The New York Yankees have been called many things. Although most of these nick-names are caused by jealousy or envy, (of their record amount of Championships, or perhaps of them playing in the greatest city in the world), there is one fact that all these Yankee-haters always seem to state to justify their opinion: they have the most money to spend, and in an uncapped sport, they have a significant advantage.
Although it is undeniably true that the Yankees have the most money to spend on free agents, there is a reason why players get paid so much to play for the Yankees.
The pressure and scrutiny that comes with playing in New York, especially a game with the nature of baseball is overwhelming. It has been proven again and again that not even the best of the best can handle the spotlight.
Randy Johnson, for example, completely choked while playing for the Yankees. Kenny Rogers did the same thing. For pitchers especially, it is very difficult to ignore the whole city of New York criticizing you for a bad inning in a game in April.
It takes a special person with a special constitution to be able to play and play well in New York, and if the Yankees come across a talent that can handle it, they will throw as much money as they can at them to keep them around.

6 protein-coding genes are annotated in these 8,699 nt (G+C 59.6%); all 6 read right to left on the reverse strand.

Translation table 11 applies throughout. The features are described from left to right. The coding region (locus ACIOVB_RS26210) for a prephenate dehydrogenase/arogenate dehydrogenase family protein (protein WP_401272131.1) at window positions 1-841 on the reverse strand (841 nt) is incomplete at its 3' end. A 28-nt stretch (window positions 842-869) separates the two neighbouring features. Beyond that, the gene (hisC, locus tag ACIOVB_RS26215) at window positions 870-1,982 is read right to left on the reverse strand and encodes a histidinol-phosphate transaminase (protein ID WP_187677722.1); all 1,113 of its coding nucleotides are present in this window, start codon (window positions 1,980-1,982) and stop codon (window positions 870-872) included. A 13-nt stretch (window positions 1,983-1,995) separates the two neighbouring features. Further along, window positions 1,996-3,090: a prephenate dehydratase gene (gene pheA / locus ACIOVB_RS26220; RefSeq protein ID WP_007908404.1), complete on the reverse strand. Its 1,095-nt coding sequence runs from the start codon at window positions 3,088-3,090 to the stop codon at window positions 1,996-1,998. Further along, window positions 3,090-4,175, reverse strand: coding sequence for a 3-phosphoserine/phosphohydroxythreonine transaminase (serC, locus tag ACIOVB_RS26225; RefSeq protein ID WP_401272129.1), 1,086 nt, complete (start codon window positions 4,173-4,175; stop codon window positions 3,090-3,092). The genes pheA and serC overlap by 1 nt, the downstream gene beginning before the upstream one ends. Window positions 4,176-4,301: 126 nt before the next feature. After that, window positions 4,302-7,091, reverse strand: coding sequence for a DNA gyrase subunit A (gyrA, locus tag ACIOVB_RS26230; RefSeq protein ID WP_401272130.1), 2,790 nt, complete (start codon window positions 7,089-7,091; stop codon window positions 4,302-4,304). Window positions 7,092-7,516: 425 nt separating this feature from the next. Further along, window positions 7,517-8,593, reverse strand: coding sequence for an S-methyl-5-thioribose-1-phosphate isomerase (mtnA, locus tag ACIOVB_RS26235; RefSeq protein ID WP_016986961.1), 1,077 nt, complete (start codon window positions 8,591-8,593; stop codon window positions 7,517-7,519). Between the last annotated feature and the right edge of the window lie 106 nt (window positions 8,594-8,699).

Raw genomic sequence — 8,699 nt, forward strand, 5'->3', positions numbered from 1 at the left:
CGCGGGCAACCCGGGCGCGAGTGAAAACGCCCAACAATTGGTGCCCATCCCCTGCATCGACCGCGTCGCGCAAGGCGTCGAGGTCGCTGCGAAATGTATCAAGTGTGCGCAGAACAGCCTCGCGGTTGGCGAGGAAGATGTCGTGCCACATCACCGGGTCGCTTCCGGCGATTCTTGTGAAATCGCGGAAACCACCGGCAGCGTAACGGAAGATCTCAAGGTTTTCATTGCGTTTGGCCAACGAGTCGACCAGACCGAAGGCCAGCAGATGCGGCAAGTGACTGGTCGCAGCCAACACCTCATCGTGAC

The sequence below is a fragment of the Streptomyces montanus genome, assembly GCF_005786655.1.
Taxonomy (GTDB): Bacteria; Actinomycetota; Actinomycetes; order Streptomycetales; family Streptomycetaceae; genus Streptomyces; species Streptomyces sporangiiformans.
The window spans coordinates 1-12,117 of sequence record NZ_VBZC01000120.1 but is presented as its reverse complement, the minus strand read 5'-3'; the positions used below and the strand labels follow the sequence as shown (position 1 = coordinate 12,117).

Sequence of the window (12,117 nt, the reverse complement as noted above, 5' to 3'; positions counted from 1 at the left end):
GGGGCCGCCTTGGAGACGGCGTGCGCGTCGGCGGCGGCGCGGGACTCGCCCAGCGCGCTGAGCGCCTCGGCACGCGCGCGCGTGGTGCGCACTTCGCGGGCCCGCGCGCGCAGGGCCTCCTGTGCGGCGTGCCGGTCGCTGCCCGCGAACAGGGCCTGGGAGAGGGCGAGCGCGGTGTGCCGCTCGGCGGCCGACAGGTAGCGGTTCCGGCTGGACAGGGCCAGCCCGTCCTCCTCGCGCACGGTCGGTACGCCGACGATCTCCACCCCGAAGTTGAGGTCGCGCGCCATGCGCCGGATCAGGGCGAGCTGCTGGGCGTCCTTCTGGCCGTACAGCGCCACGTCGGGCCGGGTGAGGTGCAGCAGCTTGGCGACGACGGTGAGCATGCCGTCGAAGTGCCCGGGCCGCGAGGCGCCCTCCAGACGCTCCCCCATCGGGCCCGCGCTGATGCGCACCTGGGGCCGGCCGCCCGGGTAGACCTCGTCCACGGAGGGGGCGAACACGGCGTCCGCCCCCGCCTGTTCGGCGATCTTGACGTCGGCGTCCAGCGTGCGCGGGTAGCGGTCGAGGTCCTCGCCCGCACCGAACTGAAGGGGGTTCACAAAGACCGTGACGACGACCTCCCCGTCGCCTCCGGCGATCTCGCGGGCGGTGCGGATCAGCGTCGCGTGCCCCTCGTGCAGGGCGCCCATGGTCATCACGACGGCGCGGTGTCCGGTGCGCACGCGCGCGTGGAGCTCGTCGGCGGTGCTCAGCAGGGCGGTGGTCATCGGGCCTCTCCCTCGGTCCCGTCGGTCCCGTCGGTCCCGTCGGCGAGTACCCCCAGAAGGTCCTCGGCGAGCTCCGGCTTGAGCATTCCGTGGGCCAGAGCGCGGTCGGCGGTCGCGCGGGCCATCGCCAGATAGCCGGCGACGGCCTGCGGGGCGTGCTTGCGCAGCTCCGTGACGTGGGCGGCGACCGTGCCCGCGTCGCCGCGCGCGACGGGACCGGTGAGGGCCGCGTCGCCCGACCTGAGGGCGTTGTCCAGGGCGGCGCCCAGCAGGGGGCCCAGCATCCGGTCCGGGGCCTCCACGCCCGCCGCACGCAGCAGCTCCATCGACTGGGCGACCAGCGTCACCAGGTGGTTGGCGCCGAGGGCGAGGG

Derek Jeter, who is a future Hall of Famer and perennial all-star, would never have been able to sign that 10-year 189 million dollar contract in 2001 with any other team. He remains one of the highest paid players in baseball, but the Yankees didn't buy him as a free agent. They paid one of their home grown talents one of the largest monetary contracts in history to keep him around.
If you combine the salaries of the four Yankees from the old dynasty: Jeter (21.6), Mo (15), Posada (13.1), and Pettitte (10), you would get 59.7 million dollars. Granted they are all great players, the Yankees overpaid these players because they were proven to ignore the lights of New York.
C.C. Sabathia received the largest contract for a pitcher in history (with the second largest going to the other New York team) because the Yankees hoped that his talent would prove stronger than the pressure.
People can say all they want about the "Evil Empire". The fact of the matter is this: these players earn their paychecks because of the immense pressure that they must ignore in order to just play a game.